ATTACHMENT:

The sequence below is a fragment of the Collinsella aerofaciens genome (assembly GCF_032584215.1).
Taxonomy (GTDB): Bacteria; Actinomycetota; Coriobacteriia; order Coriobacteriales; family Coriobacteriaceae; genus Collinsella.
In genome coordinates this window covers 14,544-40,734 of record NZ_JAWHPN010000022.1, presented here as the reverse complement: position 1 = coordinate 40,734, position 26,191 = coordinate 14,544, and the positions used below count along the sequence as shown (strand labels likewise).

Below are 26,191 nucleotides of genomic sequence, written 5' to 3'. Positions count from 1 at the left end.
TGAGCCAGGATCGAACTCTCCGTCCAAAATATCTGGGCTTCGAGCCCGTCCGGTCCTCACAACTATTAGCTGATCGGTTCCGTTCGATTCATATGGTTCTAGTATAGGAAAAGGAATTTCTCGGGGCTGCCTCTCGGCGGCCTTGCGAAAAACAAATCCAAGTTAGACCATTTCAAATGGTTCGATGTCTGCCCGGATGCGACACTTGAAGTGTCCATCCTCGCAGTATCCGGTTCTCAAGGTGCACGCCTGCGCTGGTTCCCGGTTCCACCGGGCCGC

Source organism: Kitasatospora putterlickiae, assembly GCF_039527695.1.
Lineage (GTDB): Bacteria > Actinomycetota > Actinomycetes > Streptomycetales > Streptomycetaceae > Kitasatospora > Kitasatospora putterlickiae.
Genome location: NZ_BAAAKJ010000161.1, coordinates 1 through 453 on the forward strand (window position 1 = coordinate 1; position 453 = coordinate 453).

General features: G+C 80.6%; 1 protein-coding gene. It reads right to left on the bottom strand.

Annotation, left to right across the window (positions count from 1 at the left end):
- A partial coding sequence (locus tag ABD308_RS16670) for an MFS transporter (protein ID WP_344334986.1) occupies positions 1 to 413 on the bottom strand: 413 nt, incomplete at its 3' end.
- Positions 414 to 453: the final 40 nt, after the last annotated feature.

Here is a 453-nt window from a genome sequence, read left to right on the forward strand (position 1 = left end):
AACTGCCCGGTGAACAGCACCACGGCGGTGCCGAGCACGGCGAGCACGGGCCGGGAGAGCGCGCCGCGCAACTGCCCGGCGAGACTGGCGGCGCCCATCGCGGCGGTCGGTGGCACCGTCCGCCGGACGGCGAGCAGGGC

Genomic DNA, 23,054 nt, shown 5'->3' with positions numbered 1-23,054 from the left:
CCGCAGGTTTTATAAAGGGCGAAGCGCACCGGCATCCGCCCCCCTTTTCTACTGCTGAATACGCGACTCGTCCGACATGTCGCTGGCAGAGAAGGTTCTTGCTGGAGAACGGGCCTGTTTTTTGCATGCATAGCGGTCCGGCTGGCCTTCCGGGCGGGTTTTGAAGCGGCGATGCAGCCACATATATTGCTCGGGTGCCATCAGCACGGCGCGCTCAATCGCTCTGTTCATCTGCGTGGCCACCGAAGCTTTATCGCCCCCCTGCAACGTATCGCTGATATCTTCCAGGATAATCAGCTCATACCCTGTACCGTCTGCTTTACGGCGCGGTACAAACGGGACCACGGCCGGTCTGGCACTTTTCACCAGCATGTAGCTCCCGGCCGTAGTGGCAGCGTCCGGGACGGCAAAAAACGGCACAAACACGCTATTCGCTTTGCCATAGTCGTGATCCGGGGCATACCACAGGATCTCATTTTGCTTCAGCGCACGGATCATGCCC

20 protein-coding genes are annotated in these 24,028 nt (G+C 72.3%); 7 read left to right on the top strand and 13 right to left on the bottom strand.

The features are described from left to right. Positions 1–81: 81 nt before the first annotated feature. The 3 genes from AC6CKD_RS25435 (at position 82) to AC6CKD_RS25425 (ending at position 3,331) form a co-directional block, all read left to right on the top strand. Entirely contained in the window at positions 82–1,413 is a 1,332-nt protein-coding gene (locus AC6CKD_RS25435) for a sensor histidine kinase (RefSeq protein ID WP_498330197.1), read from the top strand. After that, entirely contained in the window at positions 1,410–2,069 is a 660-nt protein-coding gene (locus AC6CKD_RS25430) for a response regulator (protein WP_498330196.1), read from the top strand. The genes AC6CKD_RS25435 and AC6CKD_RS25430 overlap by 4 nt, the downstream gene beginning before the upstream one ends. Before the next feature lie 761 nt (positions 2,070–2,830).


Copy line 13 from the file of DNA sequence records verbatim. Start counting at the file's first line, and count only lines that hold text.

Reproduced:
Here is a 453-nt window from a genome sequence, read left to right on the forward strand (position 1 = left end):